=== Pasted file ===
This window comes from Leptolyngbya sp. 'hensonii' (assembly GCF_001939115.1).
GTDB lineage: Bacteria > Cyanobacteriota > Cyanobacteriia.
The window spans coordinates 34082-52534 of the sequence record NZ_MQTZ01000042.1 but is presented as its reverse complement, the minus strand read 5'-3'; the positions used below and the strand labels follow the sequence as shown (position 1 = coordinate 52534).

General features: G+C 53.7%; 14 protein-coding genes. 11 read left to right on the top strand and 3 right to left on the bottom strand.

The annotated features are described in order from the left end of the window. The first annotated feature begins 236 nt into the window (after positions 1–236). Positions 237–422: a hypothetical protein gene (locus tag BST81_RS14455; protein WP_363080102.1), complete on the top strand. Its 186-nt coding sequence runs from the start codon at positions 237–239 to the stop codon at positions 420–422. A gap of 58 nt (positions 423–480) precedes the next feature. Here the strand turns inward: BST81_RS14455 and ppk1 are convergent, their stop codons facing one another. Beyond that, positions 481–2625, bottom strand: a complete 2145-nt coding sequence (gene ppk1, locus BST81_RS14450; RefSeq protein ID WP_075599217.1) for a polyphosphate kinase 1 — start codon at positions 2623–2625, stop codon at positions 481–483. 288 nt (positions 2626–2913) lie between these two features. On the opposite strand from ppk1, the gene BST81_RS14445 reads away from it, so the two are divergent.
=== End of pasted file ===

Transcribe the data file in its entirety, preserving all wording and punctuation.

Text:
This window comes from Leptolyngbya sp. 'hensonii' (assembly GCF_001939115.1).
GTDB lineage: Bacteria > Cyanobacteriota > Cyanobacteriia.
The window spans coordinates 34082-52534 of the sequence record NZ_MQTZ01000042.1 but is presented as its reverse complement, the minus strand read 5'-3'; the positions used below and the strand labels follow the sequence as shown (position 1 = coordinate 52534).

General features: G+C 53.7%; 14 protein-coding genes. 11 read left to right on the top strand and 3 right to left on the bottom strand.

The annotated features are described in order from the left end of the window. The first annotated feature begins 236 nt into the window (after positions 1–236). Positions 237–422: a hypothetical protein gene (locus tag BST81_RS14455; protein WP_363080102.1), complete on the top strand. Its 186-nt coding sequence runs from the start codon at positions 237–239 to the stop codon at positions 420–422. A gap of 58 nt (positions 423–480) precedes the next feature. Here the strand turns inward: BST81_RS14455 and ppk1 are convergent, their stop codons facing one another. Beyond that, positions 481–2625, bottom strand: a complete 2145-nt coding sequence (gene ppk1, locus BST81_RS14450; RefSeq protein ID WP_075599217.1) for a polyphosphate kinase 1 — start codon at positions 2623–2625, stop codon at positions 481–483. 288 nt (positions 2626–2913) lie between these two features. On the opposite strand from ppk1, the gene BST81_RS14445 reads away from it, so the two are divergent.